Seawright Introduces Consent Legislation

Proposal would define consent in New York law

| 07 Apr 2021 | 01:09

Joined by survivors and activists at a press conference outside her Upper East Side office Tuesday, Assembly Member Rebecca Seawright introduced legislation that would for the first time define consent in New York’s penal law for sexual assault and all crimes.

The proposal would remove ambiguity in jury deliberations over the meaning of consent, which in the past has contributed to disparate outcomes in convicting sexual predators, according to Seawright. The legislation would define consent as “freely given, knowledgeable and informed agreement ... obtained without the use of malice such as forcible compulsion, duress, coercion deception, fraud, concealment, or artifice.” Currently, the state’s penal law only outlines the elements that constitute a “lack of consent.”

“The proper definition of consent in New York’s laws will clarify lawful sexual conduct, guide behavior, and make it possible to hold sexual predators accountable,” said Seawright, who announced her legislation on the National Day of Action of Sexual Assault Awareness Month. “This vital concept must no longer be left to chance.”

Joyce Short, who formed the advocacy group Consent Awareness Network (CAN) and the author of “Your Consent - The Key to Conquering Sexual Assault,” spoke in support of Seawright’s bill, calling the measure the first of its kind to be introduced in any state.

“Defining consent in our laws will consistently hold sexual predators accountable and conquer sexual assault as well as laying down the law in other crimes,” said Short. “Whether consent is applied to your COVID-19 vaccination, placing data on the internet, revenge porn, sex trafficking or sexual assault, consent is always... freely given, knowledgeable and informed agreement. New Yorkers desperately need this law - yesterday!”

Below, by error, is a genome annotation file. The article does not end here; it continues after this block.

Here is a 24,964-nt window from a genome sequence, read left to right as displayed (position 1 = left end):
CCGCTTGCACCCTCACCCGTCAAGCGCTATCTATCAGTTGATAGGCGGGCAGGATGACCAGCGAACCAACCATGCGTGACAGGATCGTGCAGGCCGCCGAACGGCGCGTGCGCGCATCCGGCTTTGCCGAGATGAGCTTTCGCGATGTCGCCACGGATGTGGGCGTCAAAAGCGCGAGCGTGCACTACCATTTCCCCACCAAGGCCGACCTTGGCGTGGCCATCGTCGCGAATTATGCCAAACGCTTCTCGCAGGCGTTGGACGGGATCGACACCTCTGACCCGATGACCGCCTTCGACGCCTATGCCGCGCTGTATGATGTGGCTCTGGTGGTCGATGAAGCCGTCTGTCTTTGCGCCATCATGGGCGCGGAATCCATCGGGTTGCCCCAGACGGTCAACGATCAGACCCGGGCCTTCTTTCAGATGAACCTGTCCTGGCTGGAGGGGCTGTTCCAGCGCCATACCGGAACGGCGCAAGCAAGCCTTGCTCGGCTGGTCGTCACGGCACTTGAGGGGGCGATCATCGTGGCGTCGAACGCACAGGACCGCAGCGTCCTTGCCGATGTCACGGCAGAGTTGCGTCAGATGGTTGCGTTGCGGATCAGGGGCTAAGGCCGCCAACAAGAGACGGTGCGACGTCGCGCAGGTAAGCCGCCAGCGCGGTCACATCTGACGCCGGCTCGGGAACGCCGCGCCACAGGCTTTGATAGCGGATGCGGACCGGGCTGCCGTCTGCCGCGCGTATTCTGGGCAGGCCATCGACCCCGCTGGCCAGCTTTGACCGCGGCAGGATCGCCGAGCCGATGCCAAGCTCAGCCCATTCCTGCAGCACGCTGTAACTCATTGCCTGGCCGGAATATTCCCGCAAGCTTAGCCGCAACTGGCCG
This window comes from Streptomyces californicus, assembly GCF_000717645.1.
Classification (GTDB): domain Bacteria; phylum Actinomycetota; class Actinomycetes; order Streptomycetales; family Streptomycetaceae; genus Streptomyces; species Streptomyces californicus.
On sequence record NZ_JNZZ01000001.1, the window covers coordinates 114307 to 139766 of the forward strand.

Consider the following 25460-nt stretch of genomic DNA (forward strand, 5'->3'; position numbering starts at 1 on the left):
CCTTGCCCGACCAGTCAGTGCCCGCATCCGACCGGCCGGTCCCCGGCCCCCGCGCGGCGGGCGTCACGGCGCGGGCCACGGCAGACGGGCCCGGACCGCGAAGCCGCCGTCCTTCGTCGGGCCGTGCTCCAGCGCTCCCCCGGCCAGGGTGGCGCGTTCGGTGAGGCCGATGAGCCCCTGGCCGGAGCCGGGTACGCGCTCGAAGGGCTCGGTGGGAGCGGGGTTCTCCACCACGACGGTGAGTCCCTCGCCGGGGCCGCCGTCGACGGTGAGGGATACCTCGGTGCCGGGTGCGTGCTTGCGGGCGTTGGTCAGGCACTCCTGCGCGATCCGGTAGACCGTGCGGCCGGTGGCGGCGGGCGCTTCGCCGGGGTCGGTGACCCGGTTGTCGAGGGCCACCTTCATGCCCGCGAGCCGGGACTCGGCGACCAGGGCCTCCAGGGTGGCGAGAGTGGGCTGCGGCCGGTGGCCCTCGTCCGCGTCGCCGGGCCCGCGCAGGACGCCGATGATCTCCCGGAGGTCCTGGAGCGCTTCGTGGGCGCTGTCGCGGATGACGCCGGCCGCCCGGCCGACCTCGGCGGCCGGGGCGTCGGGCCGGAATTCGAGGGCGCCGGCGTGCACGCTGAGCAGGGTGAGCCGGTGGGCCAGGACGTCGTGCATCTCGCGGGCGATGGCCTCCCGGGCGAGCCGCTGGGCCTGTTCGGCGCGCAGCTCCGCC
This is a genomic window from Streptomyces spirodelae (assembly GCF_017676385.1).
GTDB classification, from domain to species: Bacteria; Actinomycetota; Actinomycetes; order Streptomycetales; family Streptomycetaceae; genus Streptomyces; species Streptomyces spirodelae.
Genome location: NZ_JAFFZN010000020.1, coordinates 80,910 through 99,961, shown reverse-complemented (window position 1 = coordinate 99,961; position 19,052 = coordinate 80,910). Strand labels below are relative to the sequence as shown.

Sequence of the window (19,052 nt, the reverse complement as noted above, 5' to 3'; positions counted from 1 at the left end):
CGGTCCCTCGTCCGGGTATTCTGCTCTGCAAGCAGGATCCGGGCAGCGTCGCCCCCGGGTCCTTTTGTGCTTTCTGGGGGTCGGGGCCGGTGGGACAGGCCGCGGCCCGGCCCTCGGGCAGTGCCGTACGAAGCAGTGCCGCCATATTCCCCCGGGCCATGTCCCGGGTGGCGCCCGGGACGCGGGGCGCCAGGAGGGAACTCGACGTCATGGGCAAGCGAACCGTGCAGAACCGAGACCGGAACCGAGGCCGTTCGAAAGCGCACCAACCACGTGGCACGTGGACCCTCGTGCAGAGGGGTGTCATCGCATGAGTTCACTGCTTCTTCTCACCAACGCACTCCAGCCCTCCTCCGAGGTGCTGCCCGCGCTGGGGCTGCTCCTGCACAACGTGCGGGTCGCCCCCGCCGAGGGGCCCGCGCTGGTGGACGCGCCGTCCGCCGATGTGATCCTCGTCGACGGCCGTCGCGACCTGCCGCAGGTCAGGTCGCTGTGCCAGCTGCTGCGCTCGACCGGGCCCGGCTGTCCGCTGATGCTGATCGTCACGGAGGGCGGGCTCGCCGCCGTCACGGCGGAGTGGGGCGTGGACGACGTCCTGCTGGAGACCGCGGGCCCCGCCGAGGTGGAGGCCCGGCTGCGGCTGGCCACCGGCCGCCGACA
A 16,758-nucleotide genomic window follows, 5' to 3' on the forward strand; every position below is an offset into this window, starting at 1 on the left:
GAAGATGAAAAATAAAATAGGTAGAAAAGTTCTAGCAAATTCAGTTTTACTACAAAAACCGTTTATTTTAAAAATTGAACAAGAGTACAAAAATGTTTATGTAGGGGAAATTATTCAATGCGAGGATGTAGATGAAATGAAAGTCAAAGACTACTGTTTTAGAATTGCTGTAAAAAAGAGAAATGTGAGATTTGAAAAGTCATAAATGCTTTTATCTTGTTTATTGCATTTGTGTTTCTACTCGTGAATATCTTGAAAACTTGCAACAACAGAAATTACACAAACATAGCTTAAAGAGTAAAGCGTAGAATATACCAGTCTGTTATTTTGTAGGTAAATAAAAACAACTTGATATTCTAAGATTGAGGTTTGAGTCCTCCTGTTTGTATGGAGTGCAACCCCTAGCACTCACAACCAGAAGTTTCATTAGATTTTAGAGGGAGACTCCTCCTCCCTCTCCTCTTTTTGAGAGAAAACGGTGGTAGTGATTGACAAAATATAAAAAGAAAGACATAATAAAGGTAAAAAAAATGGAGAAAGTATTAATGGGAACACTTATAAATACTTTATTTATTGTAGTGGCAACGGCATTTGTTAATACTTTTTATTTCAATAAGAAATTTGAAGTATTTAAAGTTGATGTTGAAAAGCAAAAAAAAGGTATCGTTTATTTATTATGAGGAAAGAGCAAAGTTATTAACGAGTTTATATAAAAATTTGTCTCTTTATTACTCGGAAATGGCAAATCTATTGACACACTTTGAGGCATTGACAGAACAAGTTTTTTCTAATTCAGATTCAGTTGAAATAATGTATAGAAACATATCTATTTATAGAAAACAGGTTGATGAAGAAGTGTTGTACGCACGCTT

In one recent and high profile example, jurors in the rape and sexual assault case against Hollywood producer Harvey Weinstein asked the judge for a definition for consent. The judge told the jury to use their common sense.

“Before testifying in the trial of Harvey Weinstein, I didn’t know there wasn’t a true definition of consent in our laws,” Tarale Wulff, a New York actor and model, said at Tuesday’s press conference. “Weinstein claimed to be confused, and that he thought most men are confused...There’s a generation of woke individuals who won’t be silenced. By clearly defining consent, there will be no confusion.”

Dawn Dunning, a creative director and model who also testified in the Weinstein trial, was also present Tuesday.

“Consent is consent in all things, not only sex,” said Dunning. “Applying consent in the general law makes it clear that the same ‘consent’ that protects your property also protects your body.”